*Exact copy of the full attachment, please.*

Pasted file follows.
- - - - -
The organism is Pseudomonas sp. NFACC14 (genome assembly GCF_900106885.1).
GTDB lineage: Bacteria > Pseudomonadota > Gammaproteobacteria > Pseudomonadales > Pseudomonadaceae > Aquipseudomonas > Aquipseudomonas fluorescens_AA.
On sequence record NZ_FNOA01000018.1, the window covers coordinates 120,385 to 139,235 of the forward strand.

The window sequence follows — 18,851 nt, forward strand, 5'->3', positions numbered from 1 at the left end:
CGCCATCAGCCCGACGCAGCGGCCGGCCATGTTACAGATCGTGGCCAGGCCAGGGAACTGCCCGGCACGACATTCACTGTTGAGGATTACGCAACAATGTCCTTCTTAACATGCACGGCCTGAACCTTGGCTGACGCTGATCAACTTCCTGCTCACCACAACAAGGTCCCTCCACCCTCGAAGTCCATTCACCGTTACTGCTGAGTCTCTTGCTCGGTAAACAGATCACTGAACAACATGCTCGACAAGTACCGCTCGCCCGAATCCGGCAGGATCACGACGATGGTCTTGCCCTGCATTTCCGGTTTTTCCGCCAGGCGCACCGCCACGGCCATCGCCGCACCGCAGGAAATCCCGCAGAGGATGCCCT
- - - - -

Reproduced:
The organism is Pseudomonas sp. NFACC14 (genome assembly GCF_900106885.1).
GTDB lineage: Bacteria > Pseudomonadota > Gammaproteobacteria > Pseudomonadales > Pseudomonadaceae > Aquipseudomonas > Aquipseudomonas fluorescens_AA.
On sequence record NZ_FNOA01000018.1, the window covers coordinates 120,385 to 139,235 of the forward strand.

The window sequence follows — 18,851 nt, forward strand, 5'->3', positions numbered from 1 at the left end:
CGCCATCAGCCCGACGCAGCGGCCGGCCATGTTACAGATCGTGGCCAGGCCAGGGAACTGCCCGGCACGACATTCACTGTTGAGGATTACGCAACAATGTCCTTCTTAACATGCACGGCCTGAACCTTGGCTGACGCTGATCAACTTCCTGCTCACCACAACAAGGTCCCTCCACCCTCGAAGTCCATTCACCGTTACTGCTGAGTCTCTTGCTCGGTAAACAGATCACTGAACAACATGCTCGACAAGTACCGCTCGCCCGAATCCGGCAGGATCACGACGATGGTCTTGCCCTGCATTTCCGGTTTTTCCGCCAGGCGCACCGCCACGGCCATCGCCGCACCGCAGGAAATCCCGCAGAGGATGCCCT